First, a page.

Do Big Companies Take So Much From Each Other?

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do big companies take so much from each other?
MCI, Inc. was an American telecommunication corporation, a subsidiary of Verizon Communications. In the article World-Class Scandal At WorldCom by David Hancock he discusses how “The corporation was formed as a result of the fusion of WorldCom and MCI Communications corporations, and used the name MCI WorldCom for a while and was succeeded by the WorldCom Company, before changing its name on April 12, 2003, as part of the corporation 's ending of their bankruptcy status.” WorldCom Inc. began as a small Mississippi telephone service provider of long distance telephones. They are not the only telecommunications firm in financial trouble, there are many others who have financial troubles also.
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From all of this their revenues fell short of expectations and response in Washington was crazy. On June 26th, the U.S. Securities and Exchange Commission charged the company with huge accounting fraud and fleetly obtained the court order excepting the company from controlling its payments to past and current executives.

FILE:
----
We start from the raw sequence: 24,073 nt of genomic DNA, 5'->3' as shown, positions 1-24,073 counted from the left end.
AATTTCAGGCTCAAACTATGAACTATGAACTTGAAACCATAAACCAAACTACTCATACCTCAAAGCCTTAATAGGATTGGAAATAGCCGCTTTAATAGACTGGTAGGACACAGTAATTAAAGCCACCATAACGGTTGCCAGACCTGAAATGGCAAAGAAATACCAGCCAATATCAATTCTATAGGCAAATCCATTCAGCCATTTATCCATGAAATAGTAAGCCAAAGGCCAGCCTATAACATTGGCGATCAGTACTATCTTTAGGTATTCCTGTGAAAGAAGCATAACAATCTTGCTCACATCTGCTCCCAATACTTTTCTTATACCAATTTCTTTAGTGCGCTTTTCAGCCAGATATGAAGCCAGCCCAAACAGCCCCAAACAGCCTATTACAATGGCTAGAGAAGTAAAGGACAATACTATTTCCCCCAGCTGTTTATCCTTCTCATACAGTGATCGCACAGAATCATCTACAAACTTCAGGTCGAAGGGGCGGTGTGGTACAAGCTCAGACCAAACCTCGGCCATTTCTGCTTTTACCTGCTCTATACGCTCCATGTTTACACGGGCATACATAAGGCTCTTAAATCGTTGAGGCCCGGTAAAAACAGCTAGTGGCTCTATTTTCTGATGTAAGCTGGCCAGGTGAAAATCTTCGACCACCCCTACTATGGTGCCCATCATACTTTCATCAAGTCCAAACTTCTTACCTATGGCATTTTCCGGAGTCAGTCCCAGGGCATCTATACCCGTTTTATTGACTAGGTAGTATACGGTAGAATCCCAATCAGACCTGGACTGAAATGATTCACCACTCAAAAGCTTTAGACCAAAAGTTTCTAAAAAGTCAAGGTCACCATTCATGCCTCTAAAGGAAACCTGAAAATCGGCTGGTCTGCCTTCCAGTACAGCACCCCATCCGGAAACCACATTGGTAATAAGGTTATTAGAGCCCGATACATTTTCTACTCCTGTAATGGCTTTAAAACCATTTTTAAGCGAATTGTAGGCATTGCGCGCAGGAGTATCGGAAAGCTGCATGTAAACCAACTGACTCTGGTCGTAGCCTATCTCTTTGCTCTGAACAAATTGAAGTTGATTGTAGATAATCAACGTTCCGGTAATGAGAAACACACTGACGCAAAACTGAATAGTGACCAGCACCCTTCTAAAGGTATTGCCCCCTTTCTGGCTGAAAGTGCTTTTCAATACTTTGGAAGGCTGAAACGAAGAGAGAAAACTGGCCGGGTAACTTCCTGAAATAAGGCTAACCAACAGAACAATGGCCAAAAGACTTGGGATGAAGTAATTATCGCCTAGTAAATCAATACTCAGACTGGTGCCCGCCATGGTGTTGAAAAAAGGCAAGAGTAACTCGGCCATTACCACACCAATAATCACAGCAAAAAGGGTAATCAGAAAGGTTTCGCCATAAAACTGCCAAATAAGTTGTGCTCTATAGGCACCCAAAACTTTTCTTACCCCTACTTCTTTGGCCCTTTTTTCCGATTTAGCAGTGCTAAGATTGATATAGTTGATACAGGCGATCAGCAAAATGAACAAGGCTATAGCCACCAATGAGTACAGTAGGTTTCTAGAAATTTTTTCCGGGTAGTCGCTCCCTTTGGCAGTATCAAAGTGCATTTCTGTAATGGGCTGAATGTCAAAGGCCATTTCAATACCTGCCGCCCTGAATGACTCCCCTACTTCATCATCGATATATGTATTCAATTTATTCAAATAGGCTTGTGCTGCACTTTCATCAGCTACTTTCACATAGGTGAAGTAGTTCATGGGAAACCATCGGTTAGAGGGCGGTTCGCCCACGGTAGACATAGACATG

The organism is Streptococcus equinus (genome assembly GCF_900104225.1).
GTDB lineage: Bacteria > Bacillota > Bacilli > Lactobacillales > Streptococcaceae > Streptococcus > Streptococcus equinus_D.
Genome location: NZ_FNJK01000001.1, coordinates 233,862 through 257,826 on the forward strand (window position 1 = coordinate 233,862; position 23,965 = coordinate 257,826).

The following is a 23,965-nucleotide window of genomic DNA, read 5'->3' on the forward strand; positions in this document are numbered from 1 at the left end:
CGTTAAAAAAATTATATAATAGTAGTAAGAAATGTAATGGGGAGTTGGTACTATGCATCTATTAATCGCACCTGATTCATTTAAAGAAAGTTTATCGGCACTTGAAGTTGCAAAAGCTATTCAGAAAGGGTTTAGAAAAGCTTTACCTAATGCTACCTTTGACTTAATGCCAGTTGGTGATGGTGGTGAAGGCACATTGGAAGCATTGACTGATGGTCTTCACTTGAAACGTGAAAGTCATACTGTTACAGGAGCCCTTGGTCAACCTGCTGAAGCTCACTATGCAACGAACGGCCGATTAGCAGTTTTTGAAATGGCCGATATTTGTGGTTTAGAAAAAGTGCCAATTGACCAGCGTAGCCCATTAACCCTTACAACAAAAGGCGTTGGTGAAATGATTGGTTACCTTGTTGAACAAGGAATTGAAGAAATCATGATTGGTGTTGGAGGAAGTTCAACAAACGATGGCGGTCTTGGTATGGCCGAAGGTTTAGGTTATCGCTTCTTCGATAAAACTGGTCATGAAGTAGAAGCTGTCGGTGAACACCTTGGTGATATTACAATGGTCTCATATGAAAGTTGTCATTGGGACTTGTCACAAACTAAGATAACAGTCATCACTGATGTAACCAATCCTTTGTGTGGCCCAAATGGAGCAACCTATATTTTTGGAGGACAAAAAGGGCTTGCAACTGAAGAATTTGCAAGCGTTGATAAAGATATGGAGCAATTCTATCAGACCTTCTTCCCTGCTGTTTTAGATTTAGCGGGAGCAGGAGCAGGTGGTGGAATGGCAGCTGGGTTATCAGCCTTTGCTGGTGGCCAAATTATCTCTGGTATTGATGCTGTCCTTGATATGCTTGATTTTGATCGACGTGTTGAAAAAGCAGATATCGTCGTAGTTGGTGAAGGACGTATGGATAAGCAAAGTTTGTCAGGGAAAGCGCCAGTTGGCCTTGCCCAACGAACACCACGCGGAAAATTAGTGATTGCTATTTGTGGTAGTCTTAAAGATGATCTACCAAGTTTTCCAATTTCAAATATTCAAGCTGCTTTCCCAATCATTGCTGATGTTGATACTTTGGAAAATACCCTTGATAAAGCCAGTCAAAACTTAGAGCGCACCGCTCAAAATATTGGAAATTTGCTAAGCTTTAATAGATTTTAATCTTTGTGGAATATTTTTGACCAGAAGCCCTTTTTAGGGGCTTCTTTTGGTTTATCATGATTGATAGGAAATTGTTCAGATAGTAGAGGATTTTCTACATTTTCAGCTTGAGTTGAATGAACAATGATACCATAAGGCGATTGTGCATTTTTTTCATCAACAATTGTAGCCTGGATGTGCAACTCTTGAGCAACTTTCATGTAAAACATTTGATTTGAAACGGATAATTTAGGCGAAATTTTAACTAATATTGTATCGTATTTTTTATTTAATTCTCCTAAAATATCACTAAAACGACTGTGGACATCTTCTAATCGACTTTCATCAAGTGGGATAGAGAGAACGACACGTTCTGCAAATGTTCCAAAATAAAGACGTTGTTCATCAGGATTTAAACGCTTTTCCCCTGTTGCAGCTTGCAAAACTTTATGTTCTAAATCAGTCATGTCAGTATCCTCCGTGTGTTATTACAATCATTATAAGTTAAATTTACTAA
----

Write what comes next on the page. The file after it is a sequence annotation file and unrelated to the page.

The thing that happened was the company inflated assets by as much as $11 billion, leading to thousands of lost jobs and $180 billion in losses for investors. The main player CEO Bernie Ebbers, he did not report line costs by utilizing rather than expensing and had false accounting entries to the company. Eventually he got caught and their auditing department uncovered $3.8 billion in fraud. They were faced penalties from all of this and the CFO was laid off, controller resigned, and the company filed for bankruptcy. Ebbers was sentenced to 25 years of fraud, from his horrible mistakes.

According to ( “Towards the end of 2003, it was estimated that the company 's total assets had been inflated by about $11 billion. This caused them to be the largest accounting fraud in history. Line costs are what they pay other companies for using their communications networks; they consist mainly of access fees and move charges for messages for WorldCom consumers.” Beginning modestly during the mid 90s and on at an accelerated pace through 2002, the company directed by Ebbers used
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